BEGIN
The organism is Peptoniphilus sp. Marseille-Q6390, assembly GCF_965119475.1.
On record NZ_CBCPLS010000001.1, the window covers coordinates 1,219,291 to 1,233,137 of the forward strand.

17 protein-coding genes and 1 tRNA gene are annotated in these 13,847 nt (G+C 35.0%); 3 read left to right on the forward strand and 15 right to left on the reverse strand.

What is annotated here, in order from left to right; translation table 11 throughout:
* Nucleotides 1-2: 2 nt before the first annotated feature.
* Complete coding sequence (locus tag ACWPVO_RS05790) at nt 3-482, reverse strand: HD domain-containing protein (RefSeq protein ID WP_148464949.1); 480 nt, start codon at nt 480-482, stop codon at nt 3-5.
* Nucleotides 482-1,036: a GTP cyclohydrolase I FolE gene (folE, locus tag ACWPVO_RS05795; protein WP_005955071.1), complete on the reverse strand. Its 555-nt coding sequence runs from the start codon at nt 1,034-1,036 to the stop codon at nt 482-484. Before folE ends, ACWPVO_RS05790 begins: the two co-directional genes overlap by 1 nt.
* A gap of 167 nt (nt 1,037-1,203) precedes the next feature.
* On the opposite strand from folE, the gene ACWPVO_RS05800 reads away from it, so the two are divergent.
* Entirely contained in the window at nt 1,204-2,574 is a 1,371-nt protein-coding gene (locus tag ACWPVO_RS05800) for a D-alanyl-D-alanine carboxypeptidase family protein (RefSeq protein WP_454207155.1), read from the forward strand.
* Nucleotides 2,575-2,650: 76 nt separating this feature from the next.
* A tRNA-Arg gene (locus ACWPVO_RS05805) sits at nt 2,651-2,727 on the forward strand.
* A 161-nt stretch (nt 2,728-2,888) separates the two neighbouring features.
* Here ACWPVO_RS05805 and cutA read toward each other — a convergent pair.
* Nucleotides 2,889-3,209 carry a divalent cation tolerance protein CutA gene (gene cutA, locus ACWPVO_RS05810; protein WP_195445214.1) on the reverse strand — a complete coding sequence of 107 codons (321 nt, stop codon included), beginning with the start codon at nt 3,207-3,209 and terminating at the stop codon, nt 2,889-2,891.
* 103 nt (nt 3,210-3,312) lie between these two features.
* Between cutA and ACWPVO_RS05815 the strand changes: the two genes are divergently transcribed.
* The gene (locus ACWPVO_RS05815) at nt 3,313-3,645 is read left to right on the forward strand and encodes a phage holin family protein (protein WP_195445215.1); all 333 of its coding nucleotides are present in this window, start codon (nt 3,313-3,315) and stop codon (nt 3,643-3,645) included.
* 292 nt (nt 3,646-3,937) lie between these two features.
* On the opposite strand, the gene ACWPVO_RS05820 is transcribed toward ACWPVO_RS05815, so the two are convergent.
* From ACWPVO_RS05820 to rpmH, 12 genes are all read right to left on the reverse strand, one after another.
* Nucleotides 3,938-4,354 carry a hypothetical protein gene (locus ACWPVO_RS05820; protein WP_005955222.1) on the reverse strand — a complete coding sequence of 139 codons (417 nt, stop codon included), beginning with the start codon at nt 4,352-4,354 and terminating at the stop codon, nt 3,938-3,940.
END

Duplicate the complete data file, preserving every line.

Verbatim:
The organism is Peptoniphilus sp. Marseille-Q6390, assembly GCF_965119475.1.
On record NZ_CBCPLS010000001.1, the window covers coordinates 1,219,291 to 1,233,137 of the forward strand.

17 protein-coding genes and 1 tRNA gene are annotated in these 13,847 nt (G+C 35.0%); 3 read left to right on the forward strand and 15 right to left on the reverse strand.

What is annotated here, in order from left to right; translation table 11 throughout:
* Nucleotides 1-2: 2 nt before the first annotated feature.
* Complete coding sequence (locus tag ACWPVO_RS05790) at nt 3-482, reverse strand: HD domain-containing protein (RefSeq protein ID WP_148464949.1); 480 nt, start codon at nt 480-482, stop codon at nt 3-5.
* Nucleotides 482-1,036: a GTP cyclohydrolase I FolE gene (folE, locus tag ACWPVO_RS05795; protein WP_005955071.1), complete on the reverse strand. Its 555-nt coding sequence runs from the start codon at nt 1,034-1,036 to the stop codon at nt 482-484. Before folE ends, ACWPVO_RS05790 begins: the two co-directional genes overlap by 1 nt.
* A gap of 167 nt (nt 1,037-1,203) precedes the next feature.
* On the opposite strand from folE, the gene ACWPVO_RS05800 reads away from it, so the two are divergent.
* Entirely contained in the window at nt 1,204-2,574 is a 1,371-nt protein-coding gene (locus tag ACWPVO_RS05800) for a D-alanyl-D-alanine carboxypeptidase family protein (RefSeq protein WP_454207155.1), read from the forward strand.
* Nucleotides 2,575-2,650: 76 nt separating this feature from the next.
* A tRNA-Arg gene (locus ACWPVO_RS05805) sits at nt 2,651-2,727 on the forward strand.
* A 161-nt stretch (nt 2,728-2,888) separates the two neighbouring features.
* Here ACWPVO_RS05805 and cutA read toward each other — a convergent pair.
* Nucleotides 2,889-3,209 carry a divalent cation tolerance protein CutA gene (gene cutA, locus ACWPVO_RS05810; protein WP_195445214.1) on the reverse strand — a complete coding sequence of 107 codons (321 nt, stop codon included), beginning with the start codon at nt 3,207-3,209 and terminating at the stop codon, nt 2,889-2,891.
* 103 nt (nt 3,210-3,312) lie between these two features.
* Between cutA and ACWPVO_RS05815 the strand changes: the two genes are divergently transcribed.
* The gene (locus ACWPVO_RS05815) at nt 3,313-3,645 is read left to right on the forward strand and encodes a phage holin family protein (protein WP_195445215.1); all 333 of its coding nucleotides are present in this window, start codon (nt 3,313-3,315) and stop codon (nt 3,643-3,645) included.
* 292 nt (nt 3,646-3,937) lie between these two features.
* On the opposite strand, the gene ACWPVO_RS05820 is transcribed toward ACWPVO_RS05815, so the two are convergent.
* From ACWPVO_RS05820 to rpmH, 12 genes are all read right to left on the reverse strand, one after another.
* Nucleotides 3,938-4,354 carry a hypothetical protein gene (locus ACWPVO_RS05820; protein WP_005955222.1) on the reverse strand — a complete coding sequence of 139 codons (417 nt, stop codon included), beginning with the start codon at nt 4,352-4,354 and terminating at the stop codon, nt 3,938-3,940.